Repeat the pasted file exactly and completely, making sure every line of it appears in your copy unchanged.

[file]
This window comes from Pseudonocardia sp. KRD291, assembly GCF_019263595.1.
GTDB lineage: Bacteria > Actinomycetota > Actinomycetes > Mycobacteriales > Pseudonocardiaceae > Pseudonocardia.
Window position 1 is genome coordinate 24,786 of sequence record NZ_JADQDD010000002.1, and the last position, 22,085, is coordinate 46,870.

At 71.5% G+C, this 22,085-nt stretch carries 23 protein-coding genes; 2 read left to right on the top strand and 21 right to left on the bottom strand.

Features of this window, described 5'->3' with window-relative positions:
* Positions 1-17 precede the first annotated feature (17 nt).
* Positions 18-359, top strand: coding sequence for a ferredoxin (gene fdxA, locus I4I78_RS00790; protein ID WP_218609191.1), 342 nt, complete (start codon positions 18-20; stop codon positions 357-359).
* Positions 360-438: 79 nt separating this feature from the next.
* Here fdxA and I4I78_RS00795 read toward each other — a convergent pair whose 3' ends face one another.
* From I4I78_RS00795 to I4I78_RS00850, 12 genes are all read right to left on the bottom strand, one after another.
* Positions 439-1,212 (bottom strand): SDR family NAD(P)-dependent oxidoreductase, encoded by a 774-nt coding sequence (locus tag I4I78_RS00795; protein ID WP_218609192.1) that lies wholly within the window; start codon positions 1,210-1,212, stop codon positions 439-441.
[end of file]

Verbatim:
This window comes from Pseudonocardia sp. KRD291, assembly GCF_019263595.1.
GTDB lineage: Bacteria > Actinomycetota > Actinomycetes > Mycobacteriales > Pseudonocardiaceae > Pseudonocardia.
Window position 1 is genome coordinate 24,786 of sequence record NZ_JADQDD010000002.1, and the last position, 22,085, is coordinate 46,870.

At 71.5% G+C, this 22,085-nt stretch carries 23 protein-coding genes; 2 read left to right on the top strand and 21 right to left on the bottom strand.

Features of this window, described 5'->3' with window-relative positions:
* Positions 1-17 precede the first annotated feature (17 nt).
* Positions 18-359, top strand: coding sequence for a ferredoxin (gene fdxA, locus I4I78_RS00790; protein ID WP_218609191.1), 342 nt, complete (start codon positions 18-20; stop codon positions 357-359).
* Positions 360-438: 79 nt separating this feature from the next.
* Here fdxA and I4I78_RS00795 read toward each other — a convergent pair whose 3' ends face one another.
* From I4I78_RS00795 to I4I78_RS00850, 12 genes are all read right to left on the bottom strand, one after another.
* Positions 439-1,212 (bottom strand): SDR family NAD(P)-dependent oxidoreductase, encoded by a 774-nt coding sequence (locus tag I4I78_RS00795; protein ID WP_218609192.1) that lies wholly within the window; start codon positions 1,210-1,212, stop codon positions 439-441.